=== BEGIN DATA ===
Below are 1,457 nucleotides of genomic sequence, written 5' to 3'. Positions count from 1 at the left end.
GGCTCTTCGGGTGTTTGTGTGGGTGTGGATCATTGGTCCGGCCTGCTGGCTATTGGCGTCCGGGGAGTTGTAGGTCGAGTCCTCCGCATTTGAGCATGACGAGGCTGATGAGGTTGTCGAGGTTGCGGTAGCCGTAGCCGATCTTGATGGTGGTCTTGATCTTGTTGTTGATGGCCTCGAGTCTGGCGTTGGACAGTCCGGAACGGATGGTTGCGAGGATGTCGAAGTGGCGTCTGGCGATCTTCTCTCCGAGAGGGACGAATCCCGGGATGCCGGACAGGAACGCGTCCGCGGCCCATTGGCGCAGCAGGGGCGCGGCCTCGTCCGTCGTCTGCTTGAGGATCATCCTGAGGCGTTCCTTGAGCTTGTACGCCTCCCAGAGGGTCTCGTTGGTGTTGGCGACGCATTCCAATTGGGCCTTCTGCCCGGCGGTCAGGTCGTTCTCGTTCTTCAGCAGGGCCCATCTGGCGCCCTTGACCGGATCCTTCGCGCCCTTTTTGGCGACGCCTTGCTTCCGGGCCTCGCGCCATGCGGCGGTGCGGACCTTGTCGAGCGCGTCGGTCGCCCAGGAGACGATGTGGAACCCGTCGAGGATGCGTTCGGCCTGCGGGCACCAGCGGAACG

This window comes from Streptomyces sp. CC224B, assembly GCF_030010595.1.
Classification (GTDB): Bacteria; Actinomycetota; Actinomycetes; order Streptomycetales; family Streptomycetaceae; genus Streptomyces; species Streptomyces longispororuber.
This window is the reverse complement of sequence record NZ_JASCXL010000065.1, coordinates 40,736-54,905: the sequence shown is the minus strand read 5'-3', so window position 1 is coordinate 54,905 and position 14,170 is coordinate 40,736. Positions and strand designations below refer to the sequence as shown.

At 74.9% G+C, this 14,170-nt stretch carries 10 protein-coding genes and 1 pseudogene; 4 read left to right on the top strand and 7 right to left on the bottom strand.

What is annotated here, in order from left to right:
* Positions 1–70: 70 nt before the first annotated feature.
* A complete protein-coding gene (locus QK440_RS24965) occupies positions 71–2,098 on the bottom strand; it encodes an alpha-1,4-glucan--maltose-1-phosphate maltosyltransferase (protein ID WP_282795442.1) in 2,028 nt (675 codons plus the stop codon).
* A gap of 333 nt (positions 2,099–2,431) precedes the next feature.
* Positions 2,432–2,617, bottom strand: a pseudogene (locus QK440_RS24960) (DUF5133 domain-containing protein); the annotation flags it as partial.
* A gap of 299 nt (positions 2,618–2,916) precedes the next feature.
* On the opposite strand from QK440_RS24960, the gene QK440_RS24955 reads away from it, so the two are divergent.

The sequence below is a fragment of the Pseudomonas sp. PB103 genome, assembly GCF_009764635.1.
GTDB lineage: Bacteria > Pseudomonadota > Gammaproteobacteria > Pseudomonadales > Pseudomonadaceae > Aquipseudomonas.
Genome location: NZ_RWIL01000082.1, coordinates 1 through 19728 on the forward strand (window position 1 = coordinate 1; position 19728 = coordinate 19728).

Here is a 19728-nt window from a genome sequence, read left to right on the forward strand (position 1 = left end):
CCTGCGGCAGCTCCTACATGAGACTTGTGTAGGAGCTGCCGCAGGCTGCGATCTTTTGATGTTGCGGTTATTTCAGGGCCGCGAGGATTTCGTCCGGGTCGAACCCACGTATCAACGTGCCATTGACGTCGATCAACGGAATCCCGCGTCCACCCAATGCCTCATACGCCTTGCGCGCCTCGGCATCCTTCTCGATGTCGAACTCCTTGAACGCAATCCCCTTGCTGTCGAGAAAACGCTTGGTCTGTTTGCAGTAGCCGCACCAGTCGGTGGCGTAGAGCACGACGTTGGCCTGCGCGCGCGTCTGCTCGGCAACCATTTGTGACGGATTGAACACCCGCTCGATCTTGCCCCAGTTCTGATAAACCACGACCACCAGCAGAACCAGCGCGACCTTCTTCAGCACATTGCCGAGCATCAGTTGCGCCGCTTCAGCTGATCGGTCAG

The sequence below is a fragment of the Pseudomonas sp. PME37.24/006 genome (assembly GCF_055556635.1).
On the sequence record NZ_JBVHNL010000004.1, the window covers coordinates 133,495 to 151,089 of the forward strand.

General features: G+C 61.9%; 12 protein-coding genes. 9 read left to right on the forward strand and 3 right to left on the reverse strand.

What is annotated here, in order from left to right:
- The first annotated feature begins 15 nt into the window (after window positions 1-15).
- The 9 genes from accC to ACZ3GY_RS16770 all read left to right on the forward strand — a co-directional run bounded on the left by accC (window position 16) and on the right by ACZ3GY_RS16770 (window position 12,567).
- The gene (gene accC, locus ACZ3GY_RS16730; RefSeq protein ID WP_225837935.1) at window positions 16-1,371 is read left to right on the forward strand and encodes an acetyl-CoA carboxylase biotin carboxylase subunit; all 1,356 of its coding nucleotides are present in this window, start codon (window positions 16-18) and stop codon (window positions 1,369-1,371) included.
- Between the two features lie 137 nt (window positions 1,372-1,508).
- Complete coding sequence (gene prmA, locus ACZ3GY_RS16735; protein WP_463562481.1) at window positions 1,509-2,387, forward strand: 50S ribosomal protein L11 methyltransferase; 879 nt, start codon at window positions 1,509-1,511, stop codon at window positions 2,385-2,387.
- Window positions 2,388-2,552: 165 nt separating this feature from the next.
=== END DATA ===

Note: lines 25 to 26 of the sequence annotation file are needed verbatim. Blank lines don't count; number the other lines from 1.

- The gene (gene accC, locus ACZ3GY_RS16730; RefSeq protein ID WP_225837935.1) at window positions 16-1,371 is read left to right on the forward strand and encodes an acetyl-CoA carboxylase biotin carboxylase subunit; all 1,356 of its coding nucleotides are present in this window, start codon (window positions 16-18) and stop codon (window positions 1,369-1,371) included.
- Between the two features lie 137 nt (window positions 1,372-1,508).